VIDEO: Car dealer in smash scam

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A CAR DEALER from Doncaster caused a road crash and then deliberately drove his Porsche sports car into a tunnel wall to make the damage worse in a £100,000 ‘crash for cash’ scam.

Mark Smith, of Conisbrough, made legal history yesterday when he became the first motorist convicted by a crack police unit set up to tackle insurance fraud.

NEWS: News.

NEWS: News.

The 42-year-old admitted two counts of fraud after colliding with a Doncaster Council vehicle in Trafford Way.

He then claimed about £100,000 from insurers for damage to his car, along with whiplash injuries.

Smith, of Moat House Way, had originally denied staging the crash in January 2009.

He stated it was caused by his bad driving, admitting only to submitting two bogus insurance claims.

The case came to court after Zurich, the council’s insurer, referred suspicions about one of Smith’s claims to City of London Police’s insurance fraud enforcement department, triggering a criminal investigation.

CCTV footage from the tunnel section under the Frenchgate Centre showed Smith make an emergency stop in his Porsche convertible causing the van, driven by Susan Shaw, to plough into the back of it.

The Porsche was then seen moving onto the kerb and shortly after, heading out of the tunnel with little damage. He was then seen to deliberately drive into the tunnel wall to make the damage worse.

After the collision, Smith submitted claims to his insurer and Zurich.

Smith’s insurer paid out just over £25,000 after writing off the Porsche and a further £600 direct to him.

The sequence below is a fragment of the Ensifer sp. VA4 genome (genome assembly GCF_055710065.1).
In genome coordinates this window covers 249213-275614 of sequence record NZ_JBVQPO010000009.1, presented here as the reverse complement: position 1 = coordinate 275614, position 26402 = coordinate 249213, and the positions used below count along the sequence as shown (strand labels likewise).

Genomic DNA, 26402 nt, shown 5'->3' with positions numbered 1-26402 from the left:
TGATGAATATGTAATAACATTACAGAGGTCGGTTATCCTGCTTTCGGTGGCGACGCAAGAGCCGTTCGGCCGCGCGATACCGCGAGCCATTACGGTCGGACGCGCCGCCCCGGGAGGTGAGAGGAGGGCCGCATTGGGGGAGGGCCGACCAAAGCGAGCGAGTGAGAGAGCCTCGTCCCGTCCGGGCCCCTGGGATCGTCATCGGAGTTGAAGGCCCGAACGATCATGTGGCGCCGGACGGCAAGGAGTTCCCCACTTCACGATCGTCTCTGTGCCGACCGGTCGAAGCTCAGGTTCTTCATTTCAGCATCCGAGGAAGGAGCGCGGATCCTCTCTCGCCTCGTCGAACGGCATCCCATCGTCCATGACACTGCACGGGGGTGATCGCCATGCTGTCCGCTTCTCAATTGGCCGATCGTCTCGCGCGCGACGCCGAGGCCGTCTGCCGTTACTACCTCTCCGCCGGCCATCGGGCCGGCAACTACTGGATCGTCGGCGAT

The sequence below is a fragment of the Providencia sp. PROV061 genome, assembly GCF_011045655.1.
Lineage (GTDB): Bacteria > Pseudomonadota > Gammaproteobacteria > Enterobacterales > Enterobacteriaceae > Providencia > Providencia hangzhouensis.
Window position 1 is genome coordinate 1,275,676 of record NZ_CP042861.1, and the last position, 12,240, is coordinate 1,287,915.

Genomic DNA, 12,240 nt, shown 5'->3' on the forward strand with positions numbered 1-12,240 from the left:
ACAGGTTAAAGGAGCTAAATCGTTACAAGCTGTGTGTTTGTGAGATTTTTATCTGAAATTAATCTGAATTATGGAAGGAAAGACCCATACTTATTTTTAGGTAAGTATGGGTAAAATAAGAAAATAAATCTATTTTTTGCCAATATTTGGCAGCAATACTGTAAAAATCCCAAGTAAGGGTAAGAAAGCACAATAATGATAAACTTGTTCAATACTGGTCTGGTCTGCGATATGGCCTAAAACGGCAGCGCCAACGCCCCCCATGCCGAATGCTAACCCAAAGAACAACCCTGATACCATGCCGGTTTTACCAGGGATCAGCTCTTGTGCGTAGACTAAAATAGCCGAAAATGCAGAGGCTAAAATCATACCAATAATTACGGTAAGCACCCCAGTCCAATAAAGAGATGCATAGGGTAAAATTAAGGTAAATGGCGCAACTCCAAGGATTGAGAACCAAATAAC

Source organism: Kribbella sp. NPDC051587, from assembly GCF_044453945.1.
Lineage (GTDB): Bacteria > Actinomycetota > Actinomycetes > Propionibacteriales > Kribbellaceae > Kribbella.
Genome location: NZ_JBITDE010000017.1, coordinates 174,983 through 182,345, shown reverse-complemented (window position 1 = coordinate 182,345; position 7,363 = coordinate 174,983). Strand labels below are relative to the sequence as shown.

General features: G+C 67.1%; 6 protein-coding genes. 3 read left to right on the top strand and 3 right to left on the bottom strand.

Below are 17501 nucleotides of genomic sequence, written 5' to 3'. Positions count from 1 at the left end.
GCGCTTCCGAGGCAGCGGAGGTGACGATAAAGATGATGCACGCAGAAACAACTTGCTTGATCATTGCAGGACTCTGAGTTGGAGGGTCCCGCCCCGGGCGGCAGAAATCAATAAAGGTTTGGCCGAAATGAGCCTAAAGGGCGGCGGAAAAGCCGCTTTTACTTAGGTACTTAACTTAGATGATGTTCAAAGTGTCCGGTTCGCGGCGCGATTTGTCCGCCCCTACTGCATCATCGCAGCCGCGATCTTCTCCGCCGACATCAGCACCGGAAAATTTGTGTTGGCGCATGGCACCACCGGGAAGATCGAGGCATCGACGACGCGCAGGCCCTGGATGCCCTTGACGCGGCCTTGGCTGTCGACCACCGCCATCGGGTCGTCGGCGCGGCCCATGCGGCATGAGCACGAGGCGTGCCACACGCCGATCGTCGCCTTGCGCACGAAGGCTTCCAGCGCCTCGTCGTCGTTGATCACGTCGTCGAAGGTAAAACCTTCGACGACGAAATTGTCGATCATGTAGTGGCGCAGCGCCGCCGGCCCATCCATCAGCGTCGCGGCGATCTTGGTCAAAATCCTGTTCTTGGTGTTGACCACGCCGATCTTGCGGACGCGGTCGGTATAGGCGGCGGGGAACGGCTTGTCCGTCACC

However, Zurich was not convinced by Smith’s claim for car hire expenses of more than £22,000 and whiplash injuries in excess of £15,000, so took him to a civil court in May 2011 where his claim was thrown out.

Zurich then referred the case to the IFED.

Detective Constable Kate Sibley, who led IFED’s investigation, said: “Smith must have thought a fancy car and clever plan would be the easy route to securing tens of thousands of pounds from insurers.

“The fact he was putting lives at risk by causing a crash, on a busy road, did not put the brakes on his fraud. He wanted this money and was prepared to go the distance to get it.

“But what Smith did not count on was IFED and the insurance industry working together to expose criminals who think insurance fraud is an easy way to boost their bank balance.”

Peter Davies, Mayor of Doncaster, said: “I welcome the result of this case. The costs associated with fraudulent claims diverts public money away from frontline services and we are therefore committed to the detection and prevention of fraud.

“Doncaster Council and its insurers defend claims where possible and aim to detect and prevent fraudulent claims. This case shows that where fraud is detected we work with the police to ensure the appropriate action is taken.

“The offender was also putting the lives of our staff and other road users at risk which is totally unacceptable.”

Scott Clayton, Zurich claims fraud and investigations manager, said: “We are pleased Smith has admitted his crime and been prosecuted. Zurich takes a zero tolerance approach towards fraud in general, especially when it also involves dangerous driving which puts innocent people in danger.

“Overall, this prosecution has achieved £100,000 savings in payments to Smith and associated costs, which would have been paid by the local authority.

“We are very pleased with the results.”

At The Old Bailey in London yesterday, Smith was given a six-month jail term suspended for two years and ordered to complete 140 hours of unpaid community work.